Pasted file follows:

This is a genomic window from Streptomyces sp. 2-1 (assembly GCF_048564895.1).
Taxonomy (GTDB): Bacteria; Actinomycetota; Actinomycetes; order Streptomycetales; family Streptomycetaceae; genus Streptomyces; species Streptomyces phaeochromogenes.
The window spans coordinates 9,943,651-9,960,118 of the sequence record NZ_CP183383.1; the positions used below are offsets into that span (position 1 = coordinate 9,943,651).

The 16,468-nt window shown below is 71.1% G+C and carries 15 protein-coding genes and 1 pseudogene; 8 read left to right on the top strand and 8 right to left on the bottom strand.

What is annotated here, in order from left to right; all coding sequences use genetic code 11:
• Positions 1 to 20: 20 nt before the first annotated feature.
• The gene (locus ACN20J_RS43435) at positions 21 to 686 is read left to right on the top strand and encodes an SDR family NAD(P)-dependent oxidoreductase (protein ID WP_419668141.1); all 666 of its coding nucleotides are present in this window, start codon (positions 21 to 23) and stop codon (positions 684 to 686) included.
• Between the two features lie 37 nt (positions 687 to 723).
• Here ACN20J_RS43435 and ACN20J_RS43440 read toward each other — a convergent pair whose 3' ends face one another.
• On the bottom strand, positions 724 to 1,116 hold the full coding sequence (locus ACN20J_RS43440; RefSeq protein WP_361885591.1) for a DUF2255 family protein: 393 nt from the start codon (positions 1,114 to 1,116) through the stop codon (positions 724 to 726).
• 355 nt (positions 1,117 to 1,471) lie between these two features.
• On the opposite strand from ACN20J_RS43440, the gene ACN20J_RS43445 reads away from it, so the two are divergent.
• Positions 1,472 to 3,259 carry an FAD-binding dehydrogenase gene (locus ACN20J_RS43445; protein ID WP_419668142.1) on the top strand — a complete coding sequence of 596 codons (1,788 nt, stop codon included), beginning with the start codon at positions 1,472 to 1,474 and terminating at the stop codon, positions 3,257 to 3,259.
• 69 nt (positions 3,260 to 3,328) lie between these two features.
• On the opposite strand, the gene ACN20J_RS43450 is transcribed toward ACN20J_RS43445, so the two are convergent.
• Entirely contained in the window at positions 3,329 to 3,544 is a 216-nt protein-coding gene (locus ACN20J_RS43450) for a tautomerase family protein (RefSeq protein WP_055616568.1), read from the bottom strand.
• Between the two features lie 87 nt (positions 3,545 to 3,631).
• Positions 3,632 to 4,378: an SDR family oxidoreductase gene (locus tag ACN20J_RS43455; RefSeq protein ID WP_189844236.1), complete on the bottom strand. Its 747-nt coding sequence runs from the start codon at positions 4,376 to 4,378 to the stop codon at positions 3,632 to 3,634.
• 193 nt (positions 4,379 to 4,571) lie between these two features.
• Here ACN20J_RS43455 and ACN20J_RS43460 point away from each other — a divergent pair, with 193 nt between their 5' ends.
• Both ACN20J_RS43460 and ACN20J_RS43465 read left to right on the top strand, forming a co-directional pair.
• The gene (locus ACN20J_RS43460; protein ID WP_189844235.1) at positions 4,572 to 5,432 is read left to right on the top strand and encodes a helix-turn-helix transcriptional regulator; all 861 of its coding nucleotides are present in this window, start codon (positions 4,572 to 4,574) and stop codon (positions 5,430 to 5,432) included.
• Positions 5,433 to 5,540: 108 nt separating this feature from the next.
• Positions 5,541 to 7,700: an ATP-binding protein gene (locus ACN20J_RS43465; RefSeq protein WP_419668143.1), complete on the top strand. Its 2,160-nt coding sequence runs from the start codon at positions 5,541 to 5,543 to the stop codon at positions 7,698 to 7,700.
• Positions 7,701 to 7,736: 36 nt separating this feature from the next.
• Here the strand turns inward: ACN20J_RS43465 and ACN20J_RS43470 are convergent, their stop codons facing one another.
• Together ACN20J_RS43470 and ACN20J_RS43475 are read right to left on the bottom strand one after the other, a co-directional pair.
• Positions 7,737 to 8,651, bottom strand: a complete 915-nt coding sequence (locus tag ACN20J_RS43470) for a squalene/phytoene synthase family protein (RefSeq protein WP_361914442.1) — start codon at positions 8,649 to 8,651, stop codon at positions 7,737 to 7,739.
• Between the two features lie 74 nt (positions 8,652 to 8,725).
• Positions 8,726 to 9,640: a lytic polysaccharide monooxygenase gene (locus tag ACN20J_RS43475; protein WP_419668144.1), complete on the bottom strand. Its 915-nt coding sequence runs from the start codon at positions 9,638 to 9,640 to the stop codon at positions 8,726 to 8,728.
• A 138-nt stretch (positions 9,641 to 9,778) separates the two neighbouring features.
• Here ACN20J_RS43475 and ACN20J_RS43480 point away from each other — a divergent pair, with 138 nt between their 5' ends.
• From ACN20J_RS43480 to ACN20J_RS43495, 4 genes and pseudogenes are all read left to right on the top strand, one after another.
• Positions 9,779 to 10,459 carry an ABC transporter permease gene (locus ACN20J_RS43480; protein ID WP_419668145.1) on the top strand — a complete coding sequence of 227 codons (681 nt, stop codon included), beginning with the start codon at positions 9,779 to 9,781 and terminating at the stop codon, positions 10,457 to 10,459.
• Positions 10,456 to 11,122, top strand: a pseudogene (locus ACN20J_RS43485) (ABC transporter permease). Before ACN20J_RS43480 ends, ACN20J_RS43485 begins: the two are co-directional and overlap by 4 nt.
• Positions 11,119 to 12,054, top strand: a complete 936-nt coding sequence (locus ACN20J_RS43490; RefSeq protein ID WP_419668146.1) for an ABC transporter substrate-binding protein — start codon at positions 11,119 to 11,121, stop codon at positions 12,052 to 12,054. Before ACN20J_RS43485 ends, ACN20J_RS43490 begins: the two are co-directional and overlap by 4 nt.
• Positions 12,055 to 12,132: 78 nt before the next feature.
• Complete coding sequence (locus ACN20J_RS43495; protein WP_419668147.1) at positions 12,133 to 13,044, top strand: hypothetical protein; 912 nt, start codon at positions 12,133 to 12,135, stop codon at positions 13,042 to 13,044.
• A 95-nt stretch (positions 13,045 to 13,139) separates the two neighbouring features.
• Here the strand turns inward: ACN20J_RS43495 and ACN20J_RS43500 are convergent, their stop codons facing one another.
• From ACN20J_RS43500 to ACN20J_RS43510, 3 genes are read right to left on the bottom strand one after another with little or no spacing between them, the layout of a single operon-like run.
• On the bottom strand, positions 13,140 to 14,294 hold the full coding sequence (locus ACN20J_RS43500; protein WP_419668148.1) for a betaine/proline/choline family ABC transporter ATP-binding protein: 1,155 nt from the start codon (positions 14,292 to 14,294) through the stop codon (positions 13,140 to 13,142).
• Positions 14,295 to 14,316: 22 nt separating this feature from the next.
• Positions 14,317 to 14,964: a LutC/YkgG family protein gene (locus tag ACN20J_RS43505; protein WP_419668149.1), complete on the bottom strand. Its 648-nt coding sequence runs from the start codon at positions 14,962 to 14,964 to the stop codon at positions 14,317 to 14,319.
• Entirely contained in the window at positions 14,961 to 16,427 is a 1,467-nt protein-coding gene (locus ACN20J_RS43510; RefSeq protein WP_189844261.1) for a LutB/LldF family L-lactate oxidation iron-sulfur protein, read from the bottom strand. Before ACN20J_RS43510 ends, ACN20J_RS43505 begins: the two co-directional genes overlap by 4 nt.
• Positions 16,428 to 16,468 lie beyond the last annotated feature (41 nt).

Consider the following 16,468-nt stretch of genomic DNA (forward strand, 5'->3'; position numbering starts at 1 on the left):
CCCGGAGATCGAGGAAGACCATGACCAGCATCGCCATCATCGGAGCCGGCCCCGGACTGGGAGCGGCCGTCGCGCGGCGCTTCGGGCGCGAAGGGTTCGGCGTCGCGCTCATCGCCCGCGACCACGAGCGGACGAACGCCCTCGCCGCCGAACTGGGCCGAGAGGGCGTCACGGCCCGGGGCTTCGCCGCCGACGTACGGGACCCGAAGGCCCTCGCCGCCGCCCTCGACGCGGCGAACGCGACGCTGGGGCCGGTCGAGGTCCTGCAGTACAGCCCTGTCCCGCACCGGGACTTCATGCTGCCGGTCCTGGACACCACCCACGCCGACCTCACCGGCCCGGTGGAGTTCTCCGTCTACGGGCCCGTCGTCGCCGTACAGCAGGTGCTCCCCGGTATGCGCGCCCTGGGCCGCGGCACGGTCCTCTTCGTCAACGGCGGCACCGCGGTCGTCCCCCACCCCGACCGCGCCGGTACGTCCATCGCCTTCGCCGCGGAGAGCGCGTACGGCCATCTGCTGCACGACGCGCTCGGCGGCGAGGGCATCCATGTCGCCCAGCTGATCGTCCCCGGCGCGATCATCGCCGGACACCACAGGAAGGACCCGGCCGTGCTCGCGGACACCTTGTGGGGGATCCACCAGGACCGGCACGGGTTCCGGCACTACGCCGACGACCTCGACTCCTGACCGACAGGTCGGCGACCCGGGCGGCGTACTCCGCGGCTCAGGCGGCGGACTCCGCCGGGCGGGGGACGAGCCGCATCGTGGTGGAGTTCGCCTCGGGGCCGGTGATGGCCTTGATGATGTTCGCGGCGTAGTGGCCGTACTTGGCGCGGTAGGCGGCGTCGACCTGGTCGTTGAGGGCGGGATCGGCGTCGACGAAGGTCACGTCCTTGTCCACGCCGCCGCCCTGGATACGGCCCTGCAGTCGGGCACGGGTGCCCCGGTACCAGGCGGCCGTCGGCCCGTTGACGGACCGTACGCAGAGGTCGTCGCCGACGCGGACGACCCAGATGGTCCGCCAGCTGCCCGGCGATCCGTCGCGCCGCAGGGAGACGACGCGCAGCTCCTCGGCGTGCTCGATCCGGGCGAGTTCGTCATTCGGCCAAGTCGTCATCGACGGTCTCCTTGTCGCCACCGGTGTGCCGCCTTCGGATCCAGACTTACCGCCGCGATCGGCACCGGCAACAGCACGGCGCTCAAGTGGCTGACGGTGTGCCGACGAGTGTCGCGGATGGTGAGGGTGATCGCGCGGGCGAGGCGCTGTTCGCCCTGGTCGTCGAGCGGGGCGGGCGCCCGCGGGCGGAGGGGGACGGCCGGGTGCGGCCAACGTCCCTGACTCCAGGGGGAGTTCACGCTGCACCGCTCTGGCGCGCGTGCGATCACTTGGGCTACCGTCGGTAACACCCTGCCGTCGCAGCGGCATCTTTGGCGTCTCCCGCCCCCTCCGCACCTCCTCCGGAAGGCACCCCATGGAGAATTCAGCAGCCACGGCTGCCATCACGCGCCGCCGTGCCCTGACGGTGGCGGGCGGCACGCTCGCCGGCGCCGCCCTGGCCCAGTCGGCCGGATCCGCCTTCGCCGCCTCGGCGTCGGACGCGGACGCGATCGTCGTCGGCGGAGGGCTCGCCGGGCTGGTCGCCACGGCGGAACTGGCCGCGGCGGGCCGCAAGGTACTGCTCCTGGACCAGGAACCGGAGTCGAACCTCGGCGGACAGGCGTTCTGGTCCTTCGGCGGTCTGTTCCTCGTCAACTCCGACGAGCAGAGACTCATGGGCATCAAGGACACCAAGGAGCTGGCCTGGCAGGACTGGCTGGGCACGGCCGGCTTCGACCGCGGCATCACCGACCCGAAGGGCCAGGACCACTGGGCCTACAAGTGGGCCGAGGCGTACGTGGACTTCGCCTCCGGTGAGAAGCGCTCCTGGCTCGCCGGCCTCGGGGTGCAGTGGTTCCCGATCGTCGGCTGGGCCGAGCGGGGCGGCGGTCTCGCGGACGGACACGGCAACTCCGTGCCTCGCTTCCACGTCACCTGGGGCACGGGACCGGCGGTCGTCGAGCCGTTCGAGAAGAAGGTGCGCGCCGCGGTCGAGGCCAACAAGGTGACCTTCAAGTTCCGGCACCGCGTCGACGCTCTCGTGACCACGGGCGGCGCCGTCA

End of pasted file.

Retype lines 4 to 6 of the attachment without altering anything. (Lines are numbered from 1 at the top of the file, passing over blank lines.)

The 16,468-nt window shown below is 71.1% G+C and carries 15 protein-coding genes and 1 pseudogene; 8 read left to right on the top strand and 8 right to left on the bottom strand.

What is annotated here, in order from left to right; all coding sequences use genetic code 11:
• Positions 1 to 20: 20 nt before the first annotated feature.